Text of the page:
How Do Drugs Affect Neurotransmitters?
Neurotransmitters are chemical messengers in the body. In fact, different transmitters influenced messages between neurons. Also, they may convey messages between neurons and muscles. How do drugs affect neurotransmitters? Different transmitters influence drug use.
For example, drug consumption heavily influences dopamine and serotonin. Indeed, dopamine is involved with a person’s motor control, motivation, and “reward” system of reinforcement. On the other hand, serotonin regulates sleep, memory, appetite, and mood.
At Lifetime Recovery, we understand how drug misuse causes negative effects on the brain. It is essential to comprehend the connection so that it is possible to begin recovery and to continue it in the long term.
How Do Drugs Affect Neurotransmitters Long-term?
Ultimately, certain drugs produce a feeling of euphoria in the brain. They cause surges of neurotransmitters that normally result from natural messages that the body receives from social interaction, eating, and other pleasurable activities. A surge of dopamine causes a euphoric sensation after taking drugs.
Also, scientists have discovered that dopamine is responsible for making a person repeat pleasurable activities. In other words, it reinforces the idea that drugs must be taken to receive beneficial effects. Eventually, a habit results. In many ways, the surge of dopamine teaches the brain to seek drugs.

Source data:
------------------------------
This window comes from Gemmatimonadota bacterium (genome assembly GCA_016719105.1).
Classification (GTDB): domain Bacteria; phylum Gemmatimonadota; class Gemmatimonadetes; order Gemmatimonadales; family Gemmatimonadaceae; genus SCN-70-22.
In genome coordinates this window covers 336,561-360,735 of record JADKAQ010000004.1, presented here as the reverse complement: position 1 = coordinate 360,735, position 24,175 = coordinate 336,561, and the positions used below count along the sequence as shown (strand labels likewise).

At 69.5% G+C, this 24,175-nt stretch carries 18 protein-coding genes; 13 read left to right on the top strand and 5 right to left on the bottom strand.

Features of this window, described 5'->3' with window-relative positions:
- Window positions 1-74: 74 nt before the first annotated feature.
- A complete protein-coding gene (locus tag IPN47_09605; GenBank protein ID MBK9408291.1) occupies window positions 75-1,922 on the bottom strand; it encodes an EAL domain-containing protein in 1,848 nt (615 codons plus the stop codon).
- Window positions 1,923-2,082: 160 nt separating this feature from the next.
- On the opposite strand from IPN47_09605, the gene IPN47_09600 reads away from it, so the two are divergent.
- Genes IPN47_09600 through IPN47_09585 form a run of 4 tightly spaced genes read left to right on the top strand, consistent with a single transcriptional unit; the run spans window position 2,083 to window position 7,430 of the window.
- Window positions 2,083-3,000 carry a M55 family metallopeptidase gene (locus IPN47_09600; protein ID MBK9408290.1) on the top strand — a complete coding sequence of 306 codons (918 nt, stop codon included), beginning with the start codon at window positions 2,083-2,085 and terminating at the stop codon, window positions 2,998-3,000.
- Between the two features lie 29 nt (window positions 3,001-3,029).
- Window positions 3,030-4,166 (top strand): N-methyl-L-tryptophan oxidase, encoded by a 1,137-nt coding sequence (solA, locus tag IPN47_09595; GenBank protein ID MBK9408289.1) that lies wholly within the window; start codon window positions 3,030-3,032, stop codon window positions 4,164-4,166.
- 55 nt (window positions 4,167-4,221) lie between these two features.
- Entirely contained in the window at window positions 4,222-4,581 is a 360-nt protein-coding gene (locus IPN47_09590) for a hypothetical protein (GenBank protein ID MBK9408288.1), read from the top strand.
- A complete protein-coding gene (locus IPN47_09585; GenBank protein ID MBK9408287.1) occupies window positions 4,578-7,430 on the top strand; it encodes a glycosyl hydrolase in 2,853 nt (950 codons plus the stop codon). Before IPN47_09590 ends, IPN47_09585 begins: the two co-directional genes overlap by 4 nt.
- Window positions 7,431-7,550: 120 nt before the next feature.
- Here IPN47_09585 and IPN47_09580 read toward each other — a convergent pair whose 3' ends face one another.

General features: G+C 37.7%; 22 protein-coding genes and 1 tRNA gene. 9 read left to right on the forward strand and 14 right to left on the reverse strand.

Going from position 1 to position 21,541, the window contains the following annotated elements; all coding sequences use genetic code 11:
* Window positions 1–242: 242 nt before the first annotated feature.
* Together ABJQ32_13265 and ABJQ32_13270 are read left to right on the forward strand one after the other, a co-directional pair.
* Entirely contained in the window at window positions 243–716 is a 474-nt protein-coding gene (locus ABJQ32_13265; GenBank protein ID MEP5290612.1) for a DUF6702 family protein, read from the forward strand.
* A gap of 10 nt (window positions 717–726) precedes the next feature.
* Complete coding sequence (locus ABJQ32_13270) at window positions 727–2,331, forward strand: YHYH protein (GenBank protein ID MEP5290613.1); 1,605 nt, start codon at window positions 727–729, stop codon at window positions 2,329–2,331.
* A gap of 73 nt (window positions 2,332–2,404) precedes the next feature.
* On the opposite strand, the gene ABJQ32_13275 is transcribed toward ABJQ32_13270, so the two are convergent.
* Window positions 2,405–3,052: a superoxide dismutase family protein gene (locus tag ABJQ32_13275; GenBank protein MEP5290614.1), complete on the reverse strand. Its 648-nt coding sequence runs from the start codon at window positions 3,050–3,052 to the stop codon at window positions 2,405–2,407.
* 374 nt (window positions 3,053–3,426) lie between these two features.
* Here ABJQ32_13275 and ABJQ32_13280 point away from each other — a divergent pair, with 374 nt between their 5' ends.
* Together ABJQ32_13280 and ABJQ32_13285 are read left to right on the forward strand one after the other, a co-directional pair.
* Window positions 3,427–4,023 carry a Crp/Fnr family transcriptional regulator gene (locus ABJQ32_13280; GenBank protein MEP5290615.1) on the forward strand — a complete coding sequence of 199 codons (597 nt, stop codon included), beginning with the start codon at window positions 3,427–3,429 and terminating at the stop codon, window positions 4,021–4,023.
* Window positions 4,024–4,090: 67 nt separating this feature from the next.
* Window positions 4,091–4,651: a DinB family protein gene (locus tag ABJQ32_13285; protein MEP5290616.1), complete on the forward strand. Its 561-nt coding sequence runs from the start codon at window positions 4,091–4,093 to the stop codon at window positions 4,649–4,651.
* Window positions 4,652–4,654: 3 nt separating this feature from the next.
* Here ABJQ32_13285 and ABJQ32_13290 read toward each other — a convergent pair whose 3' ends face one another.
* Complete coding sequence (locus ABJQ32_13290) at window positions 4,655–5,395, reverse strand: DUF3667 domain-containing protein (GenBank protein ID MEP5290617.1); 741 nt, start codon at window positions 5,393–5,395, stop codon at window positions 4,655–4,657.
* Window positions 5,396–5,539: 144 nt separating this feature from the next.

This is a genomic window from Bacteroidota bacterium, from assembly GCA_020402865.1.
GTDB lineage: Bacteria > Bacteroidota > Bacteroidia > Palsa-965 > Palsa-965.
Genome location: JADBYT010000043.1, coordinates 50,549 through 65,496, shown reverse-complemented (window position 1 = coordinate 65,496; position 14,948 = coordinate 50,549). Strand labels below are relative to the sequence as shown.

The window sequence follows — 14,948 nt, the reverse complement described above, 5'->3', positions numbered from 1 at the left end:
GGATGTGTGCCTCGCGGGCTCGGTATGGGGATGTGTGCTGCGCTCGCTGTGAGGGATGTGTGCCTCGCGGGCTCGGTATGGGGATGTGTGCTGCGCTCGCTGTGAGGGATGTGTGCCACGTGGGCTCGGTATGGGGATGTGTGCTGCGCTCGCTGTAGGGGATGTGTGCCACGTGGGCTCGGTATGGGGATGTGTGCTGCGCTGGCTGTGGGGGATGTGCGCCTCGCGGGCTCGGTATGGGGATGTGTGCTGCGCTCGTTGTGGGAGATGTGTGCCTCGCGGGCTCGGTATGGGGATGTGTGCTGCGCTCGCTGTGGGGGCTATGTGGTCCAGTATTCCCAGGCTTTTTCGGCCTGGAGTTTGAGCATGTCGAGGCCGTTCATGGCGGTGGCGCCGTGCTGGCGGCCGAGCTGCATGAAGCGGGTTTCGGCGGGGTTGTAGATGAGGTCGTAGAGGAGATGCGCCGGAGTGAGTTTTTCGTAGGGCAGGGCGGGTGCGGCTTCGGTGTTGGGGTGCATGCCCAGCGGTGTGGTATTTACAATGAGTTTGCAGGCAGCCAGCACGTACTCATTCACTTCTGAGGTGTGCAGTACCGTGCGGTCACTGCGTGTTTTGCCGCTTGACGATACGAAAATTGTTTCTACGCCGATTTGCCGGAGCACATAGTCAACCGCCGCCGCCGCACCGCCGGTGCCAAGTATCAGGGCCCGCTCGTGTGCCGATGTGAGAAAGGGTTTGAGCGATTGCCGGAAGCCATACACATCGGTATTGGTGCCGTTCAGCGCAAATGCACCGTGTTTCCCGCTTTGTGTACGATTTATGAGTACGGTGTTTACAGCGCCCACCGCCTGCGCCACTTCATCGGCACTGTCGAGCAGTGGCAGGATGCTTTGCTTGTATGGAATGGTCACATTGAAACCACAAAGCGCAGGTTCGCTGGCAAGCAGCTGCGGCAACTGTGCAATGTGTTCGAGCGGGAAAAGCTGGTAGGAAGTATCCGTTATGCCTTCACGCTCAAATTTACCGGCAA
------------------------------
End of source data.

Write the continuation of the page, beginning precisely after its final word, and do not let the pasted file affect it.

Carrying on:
Daily Life Effects
Throughout a person’s daily life, environmental cues are linked to drug use. Alterations to the reward pathway trigger cravings when a person is exposed to these cues. Moreover, this “reflex” lasts for a long time. For example, a person who has enjoyed sobriety for many years still experiences cravings when returning to a certain place or has used drugs.
What Drugs Do to the Brain’s Chemistry
Of course, drugs are chemicals. As they enter a person’s body, they tamper with its communication system and the way that nerve cells process information. For example, some drugs imitate the brain’s natural chemical messages. On the other hand, others overstimulate the reward system.
Markedly, during the early stages of drug use, neurotransmitters normalize when intoxication wears off. However, repeated drug misuse causes changes in the neuronal structure that lead to permanent neurotransmitter abnormalities.
Drugs Can Affect Neurotransmitter Systems in Two Main Ways
Drugs can affect neurotransmitter systems in two main ways.
- Alter the availability of neurotransmitters in the synapse, which is the space where messages are communicated
- Acting directly on the receptors
Why Drugs are More Addictive Than Natural Rewards
Naturally, the brain receives reward signals in small doses. However, taking drugs amplifies the signals. In a person who misuses drugs, his or her brain adjusts by producing lower levels of neurotransmitters in the reward system. Also, there is a decrease in receptors that receive signals. As a result, a person is less able to experience pleasure from natural means.